SBIR Phase I: High Efficiency, Compact Thermoelectric Generator (TEG)
This Small Business Innovation Research (SBIR) Phase I project will pursue the development of a novel design architecture for recovering exhaust waste heat energy from an internal combustion engine by converting heat into electricity. As vehicles become increasingly electrified, recovering a fraction of such heat by generating significant electrical power would off-load the vehicle alternator and substantially increase fuel economy. The proposed innovation uniquely combines the latest advances in component technologies from fields in thermal management and energy conversion, resulting in a thermo-mechanical system that promises to be reliable, compact, and scalable while ?scavenging? significant power efficiently. The research objectives include the preliminary design of a full-scale system and the design, fabrication, testing, and evaluation of a fractional proof-of-concept prototype. Based upon results, the feasibility of the TEG system design will be ascertained, and its commercial viability evaluated more fully. The broader impact/commercial potential of this project is to recover a significant portion of the massive amounts of energy that is not utilized in our society but rejected in the form of waste heat from energy/power systems. Exhaust heat rejected to the environment from internal combustion engines continues to be a significant untapped source of energy, representing over 40 percent of the available energy in these engines. Most markets which utilize IC engines involve mobile or portable power such as automotive vehicles and military portable generators, requiring increasingly higher performance, efficiency, and reliability within a more compact and lightweight design ? key metrics addressed by the proposed innovation. While reducing energy consumption in these applications, the innovation also reduces emissions since less fuel is consumed, helping companies meet stricter emission standards -- most notably the Corporate Average Fuel Economy (CAFÉ) standards which impose high financial penalties for non-compliance. Other adjacent markets include stationary power generation, solid-oxide fuel cells, and potentially aircraft propulsion systems. In addition to meeting market need, the proposed design approach contributes technically towards new or improved system design methodologies and catalyzing system-level innovation ? a particular need in the area of automotive exhaust waste heat recovery.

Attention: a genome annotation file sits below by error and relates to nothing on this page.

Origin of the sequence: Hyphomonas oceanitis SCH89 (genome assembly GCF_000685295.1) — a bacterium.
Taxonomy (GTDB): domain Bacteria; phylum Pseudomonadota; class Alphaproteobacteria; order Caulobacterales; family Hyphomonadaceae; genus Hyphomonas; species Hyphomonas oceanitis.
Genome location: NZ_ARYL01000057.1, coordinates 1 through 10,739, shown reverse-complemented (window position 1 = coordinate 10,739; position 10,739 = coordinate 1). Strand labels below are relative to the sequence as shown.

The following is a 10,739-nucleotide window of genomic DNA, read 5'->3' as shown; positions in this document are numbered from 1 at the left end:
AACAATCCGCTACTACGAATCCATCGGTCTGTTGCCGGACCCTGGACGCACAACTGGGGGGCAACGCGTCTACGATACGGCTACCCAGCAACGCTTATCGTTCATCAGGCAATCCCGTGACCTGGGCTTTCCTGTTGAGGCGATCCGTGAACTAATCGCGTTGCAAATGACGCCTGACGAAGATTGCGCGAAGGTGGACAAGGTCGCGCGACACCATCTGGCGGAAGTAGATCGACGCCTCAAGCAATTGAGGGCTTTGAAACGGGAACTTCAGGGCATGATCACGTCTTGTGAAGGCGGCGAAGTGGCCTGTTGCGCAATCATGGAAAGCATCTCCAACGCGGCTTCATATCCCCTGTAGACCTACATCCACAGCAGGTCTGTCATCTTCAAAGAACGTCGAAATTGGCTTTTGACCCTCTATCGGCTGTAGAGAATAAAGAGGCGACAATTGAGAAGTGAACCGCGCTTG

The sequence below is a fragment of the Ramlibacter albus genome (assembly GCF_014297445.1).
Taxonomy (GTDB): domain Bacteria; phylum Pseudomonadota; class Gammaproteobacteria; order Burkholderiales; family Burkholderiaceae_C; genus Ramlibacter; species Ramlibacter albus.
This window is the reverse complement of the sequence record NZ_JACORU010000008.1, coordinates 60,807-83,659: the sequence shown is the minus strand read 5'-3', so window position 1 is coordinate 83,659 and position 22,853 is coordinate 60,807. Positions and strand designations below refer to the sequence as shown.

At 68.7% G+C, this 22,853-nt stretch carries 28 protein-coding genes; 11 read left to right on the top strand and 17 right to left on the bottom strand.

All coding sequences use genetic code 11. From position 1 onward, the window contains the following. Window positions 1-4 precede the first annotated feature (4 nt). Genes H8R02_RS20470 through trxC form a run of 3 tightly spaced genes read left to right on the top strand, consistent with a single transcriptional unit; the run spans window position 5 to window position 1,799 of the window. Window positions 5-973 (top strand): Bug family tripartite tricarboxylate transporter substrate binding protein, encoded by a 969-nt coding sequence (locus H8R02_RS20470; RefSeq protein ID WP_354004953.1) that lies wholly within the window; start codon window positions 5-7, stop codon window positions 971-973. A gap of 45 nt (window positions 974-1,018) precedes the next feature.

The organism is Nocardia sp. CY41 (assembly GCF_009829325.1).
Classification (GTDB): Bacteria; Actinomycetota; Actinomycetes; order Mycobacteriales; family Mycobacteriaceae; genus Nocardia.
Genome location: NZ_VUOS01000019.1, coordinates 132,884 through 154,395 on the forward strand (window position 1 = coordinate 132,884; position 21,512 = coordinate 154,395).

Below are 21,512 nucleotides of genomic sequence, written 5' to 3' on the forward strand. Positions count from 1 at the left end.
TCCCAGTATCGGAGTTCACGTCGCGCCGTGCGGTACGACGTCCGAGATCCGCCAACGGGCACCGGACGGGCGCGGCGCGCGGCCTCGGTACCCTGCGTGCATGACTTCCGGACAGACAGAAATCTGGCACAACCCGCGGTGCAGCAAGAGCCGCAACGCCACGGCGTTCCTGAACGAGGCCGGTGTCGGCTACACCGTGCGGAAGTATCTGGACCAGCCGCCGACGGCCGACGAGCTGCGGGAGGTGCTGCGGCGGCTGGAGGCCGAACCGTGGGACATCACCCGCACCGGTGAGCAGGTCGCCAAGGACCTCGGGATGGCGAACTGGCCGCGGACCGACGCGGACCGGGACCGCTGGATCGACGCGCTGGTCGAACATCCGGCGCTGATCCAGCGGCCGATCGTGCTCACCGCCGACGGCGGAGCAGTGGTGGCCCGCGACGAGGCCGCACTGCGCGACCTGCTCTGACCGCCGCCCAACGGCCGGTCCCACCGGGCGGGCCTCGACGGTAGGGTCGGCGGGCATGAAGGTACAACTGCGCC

Small Business Information at Submission:
58 Dorothy Road Ste. 2 Arlington, MA 02474-8860
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